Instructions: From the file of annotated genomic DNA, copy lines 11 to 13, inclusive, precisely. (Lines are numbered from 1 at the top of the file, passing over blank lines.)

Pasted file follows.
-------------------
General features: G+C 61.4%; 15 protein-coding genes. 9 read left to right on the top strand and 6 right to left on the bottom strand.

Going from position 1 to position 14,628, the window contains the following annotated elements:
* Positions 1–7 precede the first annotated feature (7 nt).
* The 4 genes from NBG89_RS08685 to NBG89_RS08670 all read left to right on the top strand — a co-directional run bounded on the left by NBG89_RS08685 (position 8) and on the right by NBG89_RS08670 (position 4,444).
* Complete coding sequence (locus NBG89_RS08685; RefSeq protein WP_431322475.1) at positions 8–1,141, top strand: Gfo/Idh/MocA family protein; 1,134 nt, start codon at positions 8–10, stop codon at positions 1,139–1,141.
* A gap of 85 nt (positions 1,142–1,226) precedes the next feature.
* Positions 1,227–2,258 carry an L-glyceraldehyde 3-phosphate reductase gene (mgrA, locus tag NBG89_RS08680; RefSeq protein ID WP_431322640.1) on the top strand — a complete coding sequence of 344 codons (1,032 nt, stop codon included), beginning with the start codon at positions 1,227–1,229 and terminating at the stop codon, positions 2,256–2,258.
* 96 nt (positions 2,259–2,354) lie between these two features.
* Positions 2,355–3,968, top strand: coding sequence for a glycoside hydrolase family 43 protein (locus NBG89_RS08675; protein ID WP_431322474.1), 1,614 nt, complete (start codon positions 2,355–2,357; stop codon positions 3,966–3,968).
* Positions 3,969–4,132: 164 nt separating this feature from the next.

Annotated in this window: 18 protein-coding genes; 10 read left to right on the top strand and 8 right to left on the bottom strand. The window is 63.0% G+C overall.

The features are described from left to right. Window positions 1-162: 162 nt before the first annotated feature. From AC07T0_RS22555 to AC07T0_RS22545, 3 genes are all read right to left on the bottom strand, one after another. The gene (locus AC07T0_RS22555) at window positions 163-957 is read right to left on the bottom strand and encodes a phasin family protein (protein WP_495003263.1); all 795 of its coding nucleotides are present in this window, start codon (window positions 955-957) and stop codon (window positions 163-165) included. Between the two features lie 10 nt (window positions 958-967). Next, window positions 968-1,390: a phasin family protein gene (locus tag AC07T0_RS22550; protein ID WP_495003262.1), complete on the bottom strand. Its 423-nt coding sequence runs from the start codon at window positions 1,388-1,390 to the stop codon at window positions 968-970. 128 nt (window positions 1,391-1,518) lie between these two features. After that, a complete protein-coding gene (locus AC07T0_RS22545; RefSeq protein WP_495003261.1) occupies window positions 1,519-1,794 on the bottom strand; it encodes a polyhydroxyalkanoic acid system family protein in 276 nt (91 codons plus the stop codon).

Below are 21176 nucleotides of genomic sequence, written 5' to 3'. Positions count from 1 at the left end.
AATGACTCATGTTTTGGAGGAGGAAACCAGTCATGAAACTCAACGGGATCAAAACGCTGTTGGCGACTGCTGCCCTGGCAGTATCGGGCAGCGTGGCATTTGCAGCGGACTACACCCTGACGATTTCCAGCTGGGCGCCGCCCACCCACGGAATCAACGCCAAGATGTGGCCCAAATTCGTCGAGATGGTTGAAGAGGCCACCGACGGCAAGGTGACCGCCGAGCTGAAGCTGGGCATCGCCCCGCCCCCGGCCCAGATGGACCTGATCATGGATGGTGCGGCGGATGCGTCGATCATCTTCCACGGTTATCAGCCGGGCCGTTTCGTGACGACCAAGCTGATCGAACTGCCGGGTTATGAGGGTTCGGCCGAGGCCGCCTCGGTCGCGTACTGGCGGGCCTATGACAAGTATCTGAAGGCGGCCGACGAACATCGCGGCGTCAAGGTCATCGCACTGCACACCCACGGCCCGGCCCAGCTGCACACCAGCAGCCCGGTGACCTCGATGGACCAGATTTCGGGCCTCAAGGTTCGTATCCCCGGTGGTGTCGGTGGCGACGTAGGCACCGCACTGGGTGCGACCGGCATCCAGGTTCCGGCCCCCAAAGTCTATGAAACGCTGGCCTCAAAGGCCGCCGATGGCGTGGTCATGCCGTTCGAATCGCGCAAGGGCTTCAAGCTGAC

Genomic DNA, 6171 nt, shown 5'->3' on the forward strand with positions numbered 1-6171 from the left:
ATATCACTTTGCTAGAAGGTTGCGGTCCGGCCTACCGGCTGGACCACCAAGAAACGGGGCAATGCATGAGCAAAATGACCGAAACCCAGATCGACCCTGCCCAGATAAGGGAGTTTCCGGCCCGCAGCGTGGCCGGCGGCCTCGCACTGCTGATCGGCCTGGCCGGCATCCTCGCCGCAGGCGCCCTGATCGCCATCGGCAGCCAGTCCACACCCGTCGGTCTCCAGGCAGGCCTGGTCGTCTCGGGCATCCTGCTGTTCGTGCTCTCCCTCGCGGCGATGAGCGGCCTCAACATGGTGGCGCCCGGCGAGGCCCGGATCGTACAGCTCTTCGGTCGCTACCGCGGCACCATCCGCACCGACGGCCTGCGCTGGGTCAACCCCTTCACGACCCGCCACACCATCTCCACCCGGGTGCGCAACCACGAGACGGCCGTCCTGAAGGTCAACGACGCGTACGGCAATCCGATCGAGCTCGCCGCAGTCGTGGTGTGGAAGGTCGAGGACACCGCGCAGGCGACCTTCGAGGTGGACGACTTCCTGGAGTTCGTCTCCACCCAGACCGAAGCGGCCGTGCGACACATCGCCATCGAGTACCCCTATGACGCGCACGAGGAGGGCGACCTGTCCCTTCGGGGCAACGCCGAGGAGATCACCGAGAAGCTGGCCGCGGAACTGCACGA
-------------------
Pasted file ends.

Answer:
Annotated in this window: 18 protein-coding genes; 10 read left to right on the top strand and 8 right to left on the bottom strand. The window is 63.0% G+C overall.

The features are described from left to right. Window positions 1-162: 162 nt before the first annotated feature. From AC07T0_RS22555 to AC07T0_RS22545, 3 genes are all read right to left on the bottom strand, one after another. The gene (locus AC07T0_RS22555) at window positions 163-957 is read right to left on the bottom strand and encodes a phasin family protein (protein WP_495003263.1); all 795 of its coding nucleotides are present in this window, start codon (window positions 955-957) and stop codon (window positions 163-165) included. Between the two features lie 10 nt (window positions 958-967). Next, window positions 968-1,390: a phasin family protein gene (locus tag AC07T0_RS22550; protein ID WP_495003262.1), complete on the bottom strand. Its 423-nt coding sequence runs from the start codon at window positions 1,388-1,390 to the stop codon at window positions 968-970. 128 nt (window positions 1,391-1,518) lie between these two features. After that, a complete protein-coding gene (locus AC07T0_RS22545; RefSeq protein WP_495003261.1) occupies window positions 1,519-1,794 on the bottom strand; it encodes a polyhydroxyalkanoic acid system family protein in 276 nt (91 codons plus the stop codon).

Below are 21176 nucleotides of genomic sequence, written 5' to 3'. Positions count from 1 at the left end.